The data presented here were collected and analyzed by Kauê M. Costa, a postdoctoral fellow from Geoffrey Schoenbaum’s laboratory at the National Institute on Drug Abuse.
These dopamine transients (dLight1.2) were recorded in the ventromedial striatum (nucleus accumbens core) during a classical conditioning paradigm. The gray rectangle at time point 0 indicates the conditioned stimulus (CS; a cue), whereas the green rectangle at time point 10s indicates the unconditioned stimulus (US; a sucrose reward).
A reward prediction error signal (RPE) can be seen at both time points. As the sessions progress, you can see how this RPE signal transfers from the US to the CS as the subject begins to associate reward with cue. Each session trace represents an average of only six trials from a single animal — no need to average many trials from several animals to observe meaningful effects. Though we should note, these data were recorded while simultaneously recording from two rats, so it would be possible to have a side-by-side comparison of two individual subjects in this case!
The signal from this subject is so stable that you can follow the shift in RPE from US to CS in the heat map to the left. The signal at time point 0 (CS response) becomes considerably stronger as trials progress down the Y-axis. Concurrently, the strong signal observed at time point 10s (US response) gradually diminishes.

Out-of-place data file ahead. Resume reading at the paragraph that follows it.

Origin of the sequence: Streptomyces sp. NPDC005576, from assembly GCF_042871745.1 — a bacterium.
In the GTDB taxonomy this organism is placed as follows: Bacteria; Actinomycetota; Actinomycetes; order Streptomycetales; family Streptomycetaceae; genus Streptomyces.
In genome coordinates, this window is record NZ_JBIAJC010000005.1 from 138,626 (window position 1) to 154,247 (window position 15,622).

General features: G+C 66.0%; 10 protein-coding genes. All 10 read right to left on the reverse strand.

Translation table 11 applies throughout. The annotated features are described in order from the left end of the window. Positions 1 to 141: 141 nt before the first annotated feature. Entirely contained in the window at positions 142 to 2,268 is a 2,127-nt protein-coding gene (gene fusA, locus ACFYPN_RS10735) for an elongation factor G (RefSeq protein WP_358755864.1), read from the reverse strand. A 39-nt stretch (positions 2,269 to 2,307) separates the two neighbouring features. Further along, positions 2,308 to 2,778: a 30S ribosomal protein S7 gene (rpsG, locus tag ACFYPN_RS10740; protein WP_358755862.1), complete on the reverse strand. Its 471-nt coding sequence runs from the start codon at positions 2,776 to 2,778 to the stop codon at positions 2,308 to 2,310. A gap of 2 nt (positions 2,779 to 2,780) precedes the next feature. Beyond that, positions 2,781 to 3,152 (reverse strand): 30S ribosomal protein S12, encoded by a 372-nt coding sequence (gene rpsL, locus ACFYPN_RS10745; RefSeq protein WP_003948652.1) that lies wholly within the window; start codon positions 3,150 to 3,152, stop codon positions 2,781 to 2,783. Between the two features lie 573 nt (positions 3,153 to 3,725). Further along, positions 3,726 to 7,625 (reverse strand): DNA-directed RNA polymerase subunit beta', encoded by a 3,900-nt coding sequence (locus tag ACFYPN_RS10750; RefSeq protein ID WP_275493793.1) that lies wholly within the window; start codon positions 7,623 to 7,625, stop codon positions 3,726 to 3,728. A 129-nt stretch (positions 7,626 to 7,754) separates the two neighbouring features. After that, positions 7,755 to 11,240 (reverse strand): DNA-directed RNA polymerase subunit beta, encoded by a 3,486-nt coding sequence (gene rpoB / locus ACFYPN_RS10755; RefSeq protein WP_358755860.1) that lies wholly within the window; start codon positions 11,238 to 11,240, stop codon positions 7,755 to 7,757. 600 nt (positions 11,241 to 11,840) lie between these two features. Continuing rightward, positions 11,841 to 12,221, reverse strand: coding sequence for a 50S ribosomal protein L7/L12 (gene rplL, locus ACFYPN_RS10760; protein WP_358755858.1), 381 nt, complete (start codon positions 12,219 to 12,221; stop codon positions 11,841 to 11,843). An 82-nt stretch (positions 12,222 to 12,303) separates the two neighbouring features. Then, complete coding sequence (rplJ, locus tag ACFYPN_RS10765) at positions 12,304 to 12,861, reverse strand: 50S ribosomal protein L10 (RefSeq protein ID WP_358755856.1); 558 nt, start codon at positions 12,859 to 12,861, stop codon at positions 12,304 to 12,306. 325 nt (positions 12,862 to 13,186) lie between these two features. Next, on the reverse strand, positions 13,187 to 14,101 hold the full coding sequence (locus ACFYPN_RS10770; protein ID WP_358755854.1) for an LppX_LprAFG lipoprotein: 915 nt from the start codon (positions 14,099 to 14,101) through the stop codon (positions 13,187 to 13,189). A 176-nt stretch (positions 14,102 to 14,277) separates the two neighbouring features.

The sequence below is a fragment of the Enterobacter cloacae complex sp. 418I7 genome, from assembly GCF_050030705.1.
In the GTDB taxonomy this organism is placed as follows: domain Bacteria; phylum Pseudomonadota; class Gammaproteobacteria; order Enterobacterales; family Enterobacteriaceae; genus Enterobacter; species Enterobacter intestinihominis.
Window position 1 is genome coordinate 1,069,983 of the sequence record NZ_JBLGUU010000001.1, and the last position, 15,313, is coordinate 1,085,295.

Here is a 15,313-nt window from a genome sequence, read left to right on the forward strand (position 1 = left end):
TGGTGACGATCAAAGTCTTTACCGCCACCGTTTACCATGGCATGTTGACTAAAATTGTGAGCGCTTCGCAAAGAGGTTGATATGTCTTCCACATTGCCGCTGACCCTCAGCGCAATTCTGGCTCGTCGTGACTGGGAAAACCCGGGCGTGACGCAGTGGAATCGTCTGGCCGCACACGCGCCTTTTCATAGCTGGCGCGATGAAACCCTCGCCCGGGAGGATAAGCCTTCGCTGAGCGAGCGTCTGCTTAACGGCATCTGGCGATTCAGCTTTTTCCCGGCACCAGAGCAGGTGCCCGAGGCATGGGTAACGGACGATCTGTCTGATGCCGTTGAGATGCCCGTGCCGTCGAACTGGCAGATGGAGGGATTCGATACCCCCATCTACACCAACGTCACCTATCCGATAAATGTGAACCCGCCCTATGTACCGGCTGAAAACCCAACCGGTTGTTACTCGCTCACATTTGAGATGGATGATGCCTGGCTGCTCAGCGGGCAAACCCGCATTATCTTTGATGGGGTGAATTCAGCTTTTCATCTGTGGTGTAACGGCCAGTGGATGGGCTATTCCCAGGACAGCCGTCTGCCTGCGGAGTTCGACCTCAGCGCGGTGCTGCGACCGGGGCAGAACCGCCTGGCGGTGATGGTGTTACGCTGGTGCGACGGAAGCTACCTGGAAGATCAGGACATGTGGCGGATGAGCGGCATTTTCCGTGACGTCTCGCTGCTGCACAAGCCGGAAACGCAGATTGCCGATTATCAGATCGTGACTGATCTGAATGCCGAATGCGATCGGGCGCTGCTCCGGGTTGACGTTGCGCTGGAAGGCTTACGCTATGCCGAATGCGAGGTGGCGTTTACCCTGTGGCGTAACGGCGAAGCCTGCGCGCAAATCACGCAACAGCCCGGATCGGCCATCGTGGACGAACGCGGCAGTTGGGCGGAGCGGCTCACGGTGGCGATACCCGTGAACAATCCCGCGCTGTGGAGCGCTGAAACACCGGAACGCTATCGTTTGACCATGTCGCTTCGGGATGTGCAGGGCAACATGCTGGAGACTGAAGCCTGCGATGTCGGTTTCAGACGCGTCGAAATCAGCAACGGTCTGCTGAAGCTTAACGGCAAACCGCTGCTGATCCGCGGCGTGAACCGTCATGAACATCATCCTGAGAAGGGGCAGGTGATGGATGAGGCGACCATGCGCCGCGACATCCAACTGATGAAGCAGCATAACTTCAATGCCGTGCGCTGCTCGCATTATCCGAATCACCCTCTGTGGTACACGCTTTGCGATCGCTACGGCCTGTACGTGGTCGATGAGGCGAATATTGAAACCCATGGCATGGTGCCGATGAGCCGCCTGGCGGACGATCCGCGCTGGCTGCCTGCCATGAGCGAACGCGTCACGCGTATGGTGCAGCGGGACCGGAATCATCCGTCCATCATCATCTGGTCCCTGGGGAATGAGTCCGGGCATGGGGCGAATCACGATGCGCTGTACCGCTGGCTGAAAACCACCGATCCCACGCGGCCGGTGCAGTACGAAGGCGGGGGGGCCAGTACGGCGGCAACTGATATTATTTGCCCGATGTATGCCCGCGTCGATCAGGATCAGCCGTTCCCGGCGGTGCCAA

“With this kind of single trial resolution I can now figure out how individual neural and behavioral learning curves relate to each other.” said Kauê. “[I can] see what can disrupt one but maybe not the other, fit them to specific models… all kinds of cool stuff. I think it would be nice for people to know what can be done.”
Data presented here are published with permission from the lab of Geoffrey Schoenbaum at the National Institute on Drug Abuse. This figure and all of the beautiful data that went into it were produced by Kauê Machado Costa. This highlight was written by Caroline E. Sferrazza.